Is this the future of dirt?

A countertop composter called the Lomi can turn kitchen scraps (and more) into fresh soil in a few hours
Many people use a compost bin in their backyard to turn food scraps into soil. (ID 22293200 © GeorgianBayBoudoir |

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Composting has been around a long, long time.

The idea of adding decomposing organic material (i.e. food waste, animal poop, etc.) to the soil where crops are being grown dates back thousands of years. And it's a simple concept. As the material decays, it releases essential nutrients into the soil, making it healthier and more supportive of new plants.

Recently, composting has made its way from the farm and the garden and into our kitchens. It is almost universal now for homes to have a compost bin for food scraps. Also, more and more disposable containers and utensils are being made of compostable materials. The idea is that these methods can greatly decrease the amount of waste that goes to landfill—one of the biggest problems in our world today.

Still there are a couple things about this process. It takes a long time. And it sort of smells bad. After all, decomposition is all about rotting! This is why to fully compost at home (turn food waste into soil), the process is best left to a more traditional bin that is kept outside, where worms and flies can do their thing at their own pace.

But now a new piece of kitchen tech is able to turn your peelings, eggshells, and other scraps into soil in a matter of hours. It is called the Lomi and it has us very curious about the future of dirt.

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Meet the Lomi. (Lomi)

The basic idea behind the Lomi is that it accelerates the composting process. It uses heat, drying, and grinding to break down the food scraps while still preserving the nutrients, which is the whole point of a good compost!

It also uses pills called LomiPods that look kind of like dishwasher pods. These contain a blend of probiotics (micororganisms) that assist in breaking everything down. And finally, the unit has charcoal-based filters that absorb all of the bad odours created by composting so that your home doesn't get all stinky.

It almost seems too good to be true. And that is an important thing to think about.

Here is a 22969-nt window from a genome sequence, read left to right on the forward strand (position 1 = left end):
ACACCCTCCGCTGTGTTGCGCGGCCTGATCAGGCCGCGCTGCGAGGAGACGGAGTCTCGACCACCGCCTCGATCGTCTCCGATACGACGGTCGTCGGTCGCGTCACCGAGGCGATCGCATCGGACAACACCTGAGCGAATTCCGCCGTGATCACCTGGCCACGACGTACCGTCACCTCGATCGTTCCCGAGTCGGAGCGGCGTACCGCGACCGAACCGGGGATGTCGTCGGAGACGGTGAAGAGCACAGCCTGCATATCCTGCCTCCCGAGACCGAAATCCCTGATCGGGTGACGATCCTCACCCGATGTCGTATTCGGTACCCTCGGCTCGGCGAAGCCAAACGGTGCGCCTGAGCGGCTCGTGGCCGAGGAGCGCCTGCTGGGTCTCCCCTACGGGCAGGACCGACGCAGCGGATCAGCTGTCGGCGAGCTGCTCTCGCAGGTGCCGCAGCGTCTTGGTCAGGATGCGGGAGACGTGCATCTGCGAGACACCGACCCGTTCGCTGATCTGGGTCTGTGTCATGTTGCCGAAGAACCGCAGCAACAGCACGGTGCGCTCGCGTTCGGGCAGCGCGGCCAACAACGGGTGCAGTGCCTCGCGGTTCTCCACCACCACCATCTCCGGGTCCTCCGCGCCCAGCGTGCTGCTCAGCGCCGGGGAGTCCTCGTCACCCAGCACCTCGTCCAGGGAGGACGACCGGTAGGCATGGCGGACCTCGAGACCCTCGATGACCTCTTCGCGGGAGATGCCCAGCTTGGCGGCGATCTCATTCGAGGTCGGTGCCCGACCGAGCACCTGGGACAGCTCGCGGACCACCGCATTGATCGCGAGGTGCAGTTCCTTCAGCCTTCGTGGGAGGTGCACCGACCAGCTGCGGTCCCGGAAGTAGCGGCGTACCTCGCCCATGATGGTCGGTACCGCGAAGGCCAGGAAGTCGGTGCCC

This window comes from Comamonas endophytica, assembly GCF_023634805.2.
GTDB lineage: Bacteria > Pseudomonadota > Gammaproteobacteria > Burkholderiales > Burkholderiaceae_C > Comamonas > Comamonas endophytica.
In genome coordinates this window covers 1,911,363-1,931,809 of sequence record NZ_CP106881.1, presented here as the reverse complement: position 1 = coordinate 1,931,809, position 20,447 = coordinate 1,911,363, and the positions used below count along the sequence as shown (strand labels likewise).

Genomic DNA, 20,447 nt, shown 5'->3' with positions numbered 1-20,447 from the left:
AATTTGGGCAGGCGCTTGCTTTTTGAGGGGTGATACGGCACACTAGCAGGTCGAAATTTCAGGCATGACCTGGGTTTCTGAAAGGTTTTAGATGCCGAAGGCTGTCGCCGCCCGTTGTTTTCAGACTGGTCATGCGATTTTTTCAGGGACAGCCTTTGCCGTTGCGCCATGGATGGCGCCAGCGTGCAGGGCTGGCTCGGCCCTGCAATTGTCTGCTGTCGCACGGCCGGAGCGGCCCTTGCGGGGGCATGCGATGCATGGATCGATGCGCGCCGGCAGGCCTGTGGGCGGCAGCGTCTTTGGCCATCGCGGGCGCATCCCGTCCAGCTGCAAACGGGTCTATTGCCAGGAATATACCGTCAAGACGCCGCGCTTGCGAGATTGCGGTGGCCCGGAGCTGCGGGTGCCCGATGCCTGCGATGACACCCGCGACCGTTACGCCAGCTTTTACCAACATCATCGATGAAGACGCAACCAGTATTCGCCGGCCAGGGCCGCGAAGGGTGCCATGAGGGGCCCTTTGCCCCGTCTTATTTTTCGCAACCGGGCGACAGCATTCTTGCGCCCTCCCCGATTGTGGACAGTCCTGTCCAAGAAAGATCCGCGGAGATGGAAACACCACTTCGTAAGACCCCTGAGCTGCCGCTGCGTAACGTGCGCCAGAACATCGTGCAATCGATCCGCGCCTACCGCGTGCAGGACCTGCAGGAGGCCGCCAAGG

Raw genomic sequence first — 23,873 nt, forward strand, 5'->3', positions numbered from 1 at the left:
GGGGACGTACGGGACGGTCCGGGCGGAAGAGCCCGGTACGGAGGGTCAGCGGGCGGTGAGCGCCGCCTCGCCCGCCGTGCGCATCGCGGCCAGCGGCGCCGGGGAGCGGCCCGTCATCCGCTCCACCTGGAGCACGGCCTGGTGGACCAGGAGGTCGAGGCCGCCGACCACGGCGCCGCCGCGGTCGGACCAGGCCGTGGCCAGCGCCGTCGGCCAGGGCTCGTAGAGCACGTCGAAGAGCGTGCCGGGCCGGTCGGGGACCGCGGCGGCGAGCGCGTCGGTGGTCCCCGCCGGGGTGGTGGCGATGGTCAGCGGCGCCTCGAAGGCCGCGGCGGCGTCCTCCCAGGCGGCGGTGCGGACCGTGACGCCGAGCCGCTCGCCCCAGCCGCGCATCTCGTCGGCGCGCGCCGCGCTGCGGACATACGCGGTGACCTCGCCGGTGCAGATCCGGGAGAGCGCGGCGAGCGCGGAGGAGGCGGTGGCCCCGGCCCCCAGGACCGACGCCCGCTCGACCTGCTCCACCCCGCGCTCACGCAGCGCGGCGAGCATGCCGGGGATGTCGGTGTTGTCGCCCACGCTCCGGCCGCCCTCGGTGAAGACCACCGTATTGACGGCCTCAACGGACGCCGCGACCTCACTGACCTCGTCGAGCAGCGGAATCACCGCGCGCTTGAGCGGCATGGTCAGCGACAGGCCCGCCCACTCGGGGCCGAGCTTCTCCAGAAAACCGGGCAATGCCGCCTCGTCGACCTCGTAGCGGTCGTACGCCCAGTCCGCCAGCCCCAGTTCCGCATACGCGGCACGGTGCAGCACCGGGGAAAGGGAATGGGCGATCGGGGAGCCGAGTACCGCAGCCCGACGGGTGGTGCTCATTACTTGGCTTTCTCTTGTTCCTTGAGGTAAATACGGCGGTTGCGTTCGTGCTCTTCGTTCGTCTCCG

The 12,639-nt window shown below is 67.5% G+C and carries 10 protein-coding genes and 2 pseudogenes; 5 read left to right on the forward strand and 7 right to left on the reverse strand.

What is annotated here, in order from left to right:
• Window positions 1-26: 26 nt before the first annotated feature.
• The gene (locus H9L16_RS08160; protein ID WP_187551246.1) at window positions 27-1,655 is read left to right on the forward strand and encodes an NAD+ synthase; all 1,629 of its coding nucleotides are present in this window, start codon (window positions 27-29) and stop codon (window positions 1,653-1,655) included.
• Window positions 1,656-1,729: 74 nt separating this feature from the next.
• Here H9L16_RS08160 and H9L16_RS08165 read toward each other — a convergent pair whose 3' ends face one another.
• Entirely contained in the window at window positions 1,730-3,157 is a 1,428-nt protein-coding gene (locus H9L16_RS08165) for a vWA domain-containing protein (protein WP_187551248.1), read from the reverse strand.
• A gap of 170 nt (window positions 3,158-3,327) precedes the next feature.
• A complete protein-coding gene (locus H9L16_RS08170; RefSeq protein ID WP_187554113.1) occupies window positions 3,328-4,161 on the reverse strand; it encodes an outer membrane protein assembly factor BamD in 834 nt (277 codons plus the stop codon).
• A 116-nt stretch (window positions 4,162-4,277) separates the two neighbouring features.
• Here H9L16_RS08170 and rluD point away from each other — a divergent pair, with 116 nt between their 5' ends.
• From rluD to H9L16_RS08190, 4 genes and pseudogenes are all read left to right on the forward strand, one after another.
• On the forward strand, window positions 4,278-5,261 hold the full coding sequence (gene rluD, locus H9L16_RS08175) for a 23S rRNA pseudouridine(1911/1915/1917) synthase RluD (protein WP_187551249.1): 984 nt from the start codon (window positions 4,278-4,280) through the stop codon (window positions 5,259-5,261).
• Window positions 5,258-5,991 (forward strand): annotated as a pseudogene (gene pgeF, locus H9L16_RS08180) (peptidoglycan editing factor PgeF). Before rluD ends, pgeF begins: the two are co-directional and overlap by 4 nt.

The good and the bad

In it goes! An example of the stuff that can go into the Lomi and be turned into soil. (Lomi)

The catch with the Lomi is that is has different settings. The fastest one, called Eco-Express (4 to 6 hours), essentially just turns the the waste into fully decomposed matter that will no longer stink. But it also does it so quickly, using higher heat, that it essentially kills any of the nutrients. So the stuff isn't harmful, but it isn't exactly helpful either.

The Grow mode is something we like the sound of a lot more. In 16 to 20 hours, it composts the food waste more slowly, turning it into a healthy fertilizer for your garden or house plants. The difference? Because the process is slower, the device can stay more in a Goldilocks zone temperature-wise, not too cold, not too hot. The nutrients are preserved!

Finally, it has a third mode that can be used to break down bio-plastics and other compostable items. But. These items must match an approved list, meaning that even if you have takeout containers that say they're 'compostable', they may not work with the machine. Bummer.

Natural is still better ... if you can do it

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Many major cities have downtown areas where hundreds of thousands of people live in highrise buildings. Though there are more and more community gardens popping up for this reason, not everyone has access to composting bins. (Getty Embed)

So what is the takeaway from this sort of machine? Is this really a way to help save the planet?

The short answer is that composting the old school way—with worms and flies and plenty of time outside—is still by far the best and cheapest way to do it. Devices like the Lomi need extra filters, pods, and require electricity to run. And they also cost hundreds of dollars.

However, not everyone has access to their own outdoor space, especially in big cities. And composting only happens during warmer months. In countries like Canada, that means that there's a good four to six months where composting is impossible.

When you look at the problem from this angle, the Lomi might make a lot of sense. Suddenly, stinky food scraps, many of which often still go to landfill instead of a true compost, get turned into soil in a matter of a day.

We think that gadgets like this are just the beginning. How do you think that science and tech can adapt to meet the needs that we have as a society?

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